Apart from this, Chinese Telecom Company Huawei Technologies Co. Ltd. has invested 170 million to open a research and development centre in India. The campus is situated in Bangalore and it could accommodate five thousand software engineers.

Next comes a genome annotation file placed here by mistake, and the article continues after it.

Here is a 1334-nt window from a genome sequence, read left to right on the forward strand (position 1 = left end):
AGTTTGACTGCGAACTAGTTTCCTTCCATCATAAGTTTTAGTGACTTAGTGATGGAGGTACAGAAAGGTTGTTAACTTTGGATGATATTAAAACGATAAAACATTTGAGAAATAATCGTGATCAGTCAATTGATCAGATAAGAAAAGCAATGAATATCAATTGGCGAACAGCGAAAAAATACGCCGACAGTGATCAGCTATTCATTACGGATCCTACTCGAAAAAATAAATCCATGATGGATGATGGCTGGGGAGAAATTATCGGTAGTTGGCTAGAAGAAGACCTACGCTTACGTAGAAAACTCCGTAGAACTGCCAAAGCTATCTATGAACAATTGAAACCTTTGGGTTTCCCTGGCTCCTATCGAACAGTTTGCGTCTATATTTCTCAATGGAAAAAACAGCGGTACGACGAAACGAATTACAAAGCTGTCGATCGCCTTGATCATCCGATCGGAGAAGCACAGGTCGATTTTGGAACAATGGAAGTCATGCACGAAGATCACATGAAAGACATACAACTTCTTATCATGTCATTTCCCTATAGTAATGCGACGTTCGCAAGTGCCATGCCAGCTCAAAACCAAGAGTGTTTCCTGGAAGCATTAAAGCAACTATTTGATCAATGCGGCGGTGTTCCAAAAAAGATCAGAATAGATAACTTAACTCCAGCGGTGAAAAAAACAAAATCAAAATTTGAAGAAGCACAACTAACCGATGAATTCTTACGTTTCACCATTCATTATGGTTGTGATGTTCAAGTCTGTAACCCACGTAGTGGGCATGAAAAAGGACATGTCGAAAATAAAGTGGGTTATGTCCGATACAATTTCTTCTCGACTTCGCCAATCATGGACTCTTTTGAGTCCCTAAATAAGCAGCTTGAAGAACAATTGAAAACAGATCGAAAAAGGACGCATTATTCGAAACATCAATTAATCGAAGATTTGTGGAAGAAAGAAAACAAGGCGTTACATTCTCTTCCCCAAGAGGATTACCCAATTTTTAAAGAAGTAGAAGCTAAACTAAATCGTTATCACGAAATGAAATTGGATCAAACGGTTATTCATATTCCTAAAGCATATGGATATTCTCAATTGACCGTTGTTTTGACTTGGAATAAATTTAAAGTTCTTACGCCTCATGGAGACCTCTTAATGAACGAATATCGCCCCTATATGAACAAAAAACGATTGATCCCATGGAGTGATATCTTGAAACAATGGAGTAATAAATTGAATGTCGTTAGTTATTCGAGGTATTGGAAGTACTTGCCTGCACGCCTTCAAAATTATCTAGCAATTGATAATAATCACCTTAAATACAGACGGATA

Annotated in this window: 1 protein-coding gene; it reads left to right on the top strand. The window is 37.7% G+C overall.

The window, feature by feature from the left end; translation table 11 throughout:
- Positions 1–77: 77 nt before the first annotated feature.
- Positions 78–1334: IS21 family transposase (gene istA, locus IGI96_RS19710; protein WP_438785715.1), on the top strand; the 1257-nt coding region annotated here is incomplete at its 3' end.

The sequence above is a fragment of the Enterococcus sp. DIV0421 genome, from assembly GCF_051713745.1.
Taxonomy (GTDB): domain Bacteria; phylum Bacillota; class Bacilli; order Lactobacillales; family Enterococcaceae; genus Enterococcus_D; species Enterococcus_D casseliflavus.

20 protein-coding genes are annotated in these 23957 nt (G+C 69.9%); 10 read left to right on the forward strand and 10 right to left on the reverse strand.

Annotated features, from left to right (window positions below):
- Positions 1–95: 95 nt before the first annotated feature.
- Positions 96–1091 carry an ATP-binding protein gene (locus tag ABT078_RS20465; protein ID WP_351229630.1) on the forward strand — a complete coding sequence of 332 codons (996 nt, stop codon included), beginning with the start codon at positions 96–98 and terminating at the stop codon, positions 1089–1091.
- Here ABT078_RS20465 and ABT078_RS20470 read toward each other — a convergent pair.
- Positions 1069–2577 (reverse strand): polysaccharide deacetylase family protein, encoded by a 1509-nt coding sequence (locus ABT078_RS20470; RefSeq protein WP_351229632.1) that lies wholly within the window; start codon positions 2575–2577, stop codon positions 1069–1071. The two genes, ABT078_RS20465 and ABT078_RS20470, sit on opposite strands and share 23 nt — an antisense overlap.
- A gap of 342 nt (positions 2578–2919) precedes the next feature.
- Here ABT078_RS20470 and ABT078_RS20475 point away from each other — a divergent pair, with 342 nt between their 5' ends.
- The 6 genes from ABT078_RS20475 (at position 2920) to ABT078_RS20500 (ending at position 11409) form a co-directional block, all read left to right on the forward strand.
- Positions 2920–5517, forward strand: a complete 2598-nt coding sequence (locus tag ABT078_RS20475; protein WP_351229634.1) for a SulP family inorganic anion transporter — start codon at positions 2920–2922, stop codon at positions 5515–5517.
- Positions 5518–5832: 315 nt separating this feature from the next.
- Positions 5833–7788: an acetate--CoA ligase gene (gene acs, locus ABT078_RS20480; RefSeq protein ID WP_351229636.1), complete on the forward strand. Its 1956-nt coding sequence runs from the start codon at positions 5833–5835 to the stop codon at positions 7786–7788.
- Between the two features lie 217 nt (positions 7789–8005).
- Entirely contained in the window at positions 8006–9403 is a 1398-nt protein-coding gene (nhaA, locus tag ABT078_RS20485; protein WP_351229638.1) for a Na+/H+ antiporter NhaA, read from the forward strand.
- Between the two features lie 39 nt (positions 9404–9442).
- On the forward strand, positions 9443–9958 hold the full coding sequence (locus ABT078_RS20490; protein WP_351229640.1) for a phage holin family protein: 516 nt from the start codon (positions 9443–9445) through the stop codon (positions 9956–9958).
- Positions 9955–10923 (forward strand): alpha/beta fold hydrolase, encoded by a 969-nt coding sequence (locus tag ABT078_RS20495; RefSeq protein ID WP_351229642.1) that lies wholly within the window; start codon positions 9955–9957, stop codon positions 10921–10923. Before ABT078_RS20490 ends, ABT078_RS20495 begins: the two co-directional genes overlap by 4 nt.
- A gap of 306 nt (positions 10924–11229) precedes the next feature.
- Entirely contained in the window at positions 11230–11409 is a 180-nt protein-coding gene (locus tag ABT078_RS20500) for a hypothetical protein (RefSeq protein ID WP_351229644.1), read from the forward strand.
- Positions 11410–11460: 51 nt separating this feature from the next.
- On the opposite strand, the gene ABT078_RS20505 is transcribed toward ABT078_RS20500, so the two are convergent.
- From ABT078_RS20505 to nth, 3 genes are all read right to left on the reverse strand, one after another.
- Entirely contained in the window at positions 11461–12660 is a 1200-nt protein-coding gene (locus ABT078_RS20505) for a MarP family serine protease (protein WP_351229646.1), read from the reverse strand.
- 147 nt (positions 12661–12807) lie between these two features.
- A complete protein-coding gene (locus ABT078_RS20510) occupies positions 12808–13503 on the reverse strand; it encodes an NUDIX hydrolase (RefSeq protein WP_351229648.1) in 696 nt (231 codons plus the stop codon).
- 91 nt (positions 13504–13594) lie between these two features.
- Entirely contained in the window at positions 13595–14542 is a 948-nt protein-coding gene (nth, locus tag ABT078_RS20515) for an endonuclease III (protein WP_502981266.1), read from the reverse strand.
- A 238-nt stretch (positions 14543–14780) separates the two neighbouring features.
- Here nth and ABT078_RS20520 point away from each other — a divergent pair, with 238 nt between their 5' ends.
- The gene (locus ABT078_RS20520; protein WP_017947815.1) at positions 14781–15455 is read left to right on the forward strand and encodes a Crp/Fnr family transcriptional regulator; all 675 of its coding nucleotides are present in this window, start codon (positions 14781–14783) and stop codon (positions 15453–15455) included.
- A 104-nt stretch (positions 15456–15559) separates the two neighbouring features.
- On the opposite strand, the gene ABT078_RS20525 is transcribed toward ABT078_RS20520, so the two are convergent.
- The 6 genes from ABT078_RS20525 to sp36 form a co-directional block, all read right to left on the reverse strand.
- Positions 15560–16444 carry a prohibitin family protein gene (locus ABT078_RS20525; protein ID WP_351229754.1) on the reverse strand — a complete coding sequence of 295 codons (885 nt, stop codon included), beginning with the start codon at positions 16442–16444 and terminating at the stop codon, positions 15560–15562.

“MAKE IN INDIA” is a very flourishing notion but at the same it should not only focus on the manufacturing sector. India is a developing economy , so we must be agnostic regarding what should work well in India. This has been a hit in the virtual world. However, this is also very popular in social networking sites like facebook and twitter. The reason behind this is that Mr. Modi has emerged as a popular face in today’s political scenario, because Mr. Modi fashioned a modern, high-tech national campaign to attract India’s large youth vote. The initiative has touched over 2.1 billion global impressions on social media and reached an overall base of over 3million on it’s facebook page. Inspite of this popularity, it has falied to provide any positive output in the manufacturing sector. It is so because it sounded like a pre-budget presentation that each ministry makes to the finance minister. It was the same old recipe of asking tax breaks or concessions to boost manufacturing. Besides, hiking FDI limit in Defence sector there is a demand to give financial incentives to make India attractive for big Defence companies. The main motive of “Make In India” is to follow a new model of urbanization by creation of various industrial corridors. The business world seems to witness a manufacturing revolution. The markets for land,labour and capital are badly distorted,until these things are changed, “MAKE IN INDIA” will remain nothing than a slogan. The government can help manufactures by following through on pledges to invest in roads, ports and connectivity. A true cost-competitive manufacturing revolution exist only when India’s markets for land,labour,power and capital will work efficiently. However to achieve this none of the bottle necks has yet been removed. Structural reforms are needed to clear the path which unfortunately none of the ministers seem to have understood. This year, prospects are for India’s economy to grow by 8.5%. If this occurs and historical and social barriers are honestly attacked, the “Indian Economy”, a “Potential Tiger” may start to truly roar.